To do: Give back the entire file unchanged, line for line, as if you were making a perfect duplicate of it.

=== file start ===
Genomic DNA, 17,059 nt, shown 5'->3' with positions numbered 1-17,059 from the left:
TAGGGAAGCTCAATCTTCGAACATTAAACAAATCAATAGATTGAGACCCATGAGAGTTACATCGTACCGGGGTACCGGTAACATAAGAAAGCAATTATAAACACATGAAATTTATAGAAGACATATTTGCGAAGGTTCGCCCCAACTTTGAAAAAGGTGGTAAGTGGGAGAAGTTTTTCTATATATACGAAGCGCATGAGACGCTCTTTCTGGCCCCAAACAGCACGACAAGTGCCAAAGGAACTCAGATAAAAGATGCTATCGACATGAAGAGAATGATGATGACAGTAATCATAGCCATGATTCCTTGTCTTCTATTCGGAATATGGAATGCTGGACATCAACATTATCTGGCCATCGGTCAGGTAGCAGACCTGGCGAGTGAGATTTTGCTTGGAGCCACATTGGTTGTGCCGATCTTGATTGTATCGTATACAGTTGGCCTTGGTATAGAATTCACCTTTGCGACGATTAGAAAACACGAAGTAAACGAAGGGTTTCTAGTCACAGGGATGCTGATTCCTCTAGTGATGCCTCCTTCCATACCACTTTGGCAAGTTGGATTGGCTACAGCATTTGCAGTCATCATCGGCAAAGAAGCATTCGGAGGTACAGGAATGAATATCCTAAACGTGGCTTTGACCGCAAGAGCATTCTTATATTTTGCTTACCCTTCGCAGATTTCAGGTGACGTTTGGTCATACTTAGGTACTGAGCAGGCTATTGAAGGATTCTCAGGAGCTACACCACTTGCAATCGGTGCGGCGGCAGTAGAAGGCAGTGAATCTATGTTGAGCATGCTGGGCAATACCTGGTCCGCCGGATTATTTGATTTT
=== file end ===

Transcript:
Genomic DNA, 17,059 nt, shown 5'->3' with positions numbered 1-17,059 from the left:
TAGGGAAGCTCAATCTTCGAACATTAAACAAATCAATAGATTGAGACCCATGAGAGTTACATCGTACCGGGGTACCGGTAACATAAGAAAGCAATTATAAACACATGAAATTTATAGAAGACATATTTGCGAAGGTTCGCCCCAACTTTGAAAAAGGTGGTAAGTGGGAGAAGTTTTTCTATATATACGAAGCGCATGAGACGCTCTTTCTGGCCCCAAACAGCACGACAAGTGCCAAAGGAACTCAGATAAAAGATGCTATCGACATGAAGAGAATGATGATGACAGTAATCATAGCCATGATTCCTTGTCTTCTATTCGGAATATGGAATGCTGGACATCAACATTATCTGGCCATCGGTCAGGTAGCAGACCTGGCGAGTGAGATTTTGCTTGGAGCCACATTGGTTGTGCCGATCTTGATTGTATCGTATACAGTTGGCCTTGGTATAGAATTCACCTTTGCGACGATTAGAAAACACGAAGTAAACGAAGGGTTTCTAGTCACAGGGATGCTGATTCCTCTAGTGATGCCTCCTTCCATACCACTTTGGCAAGTTGGATTGGCTACAGCATTTGCAGTCATCATCGGCAAAGAAGCATTCGGAGGTACAGGAATGAATATCCTAAACGTGGCTTTGACCGCAAGAGCATTCTTATATTTTGCTTACCCTTCGCAGATTTCAGGTGACGTTTGGTCATACTTAGGTACTGAGCAGGCTATTGAAGGATTCTCAGGAGCTACACCACTTGCAATCGGTGCGGCGGCAGTAGAAGGCAGTGAATCTATGTTGAGCATGCTGGGCAATACCTGGTCCGCCGGATTATTTGATTTT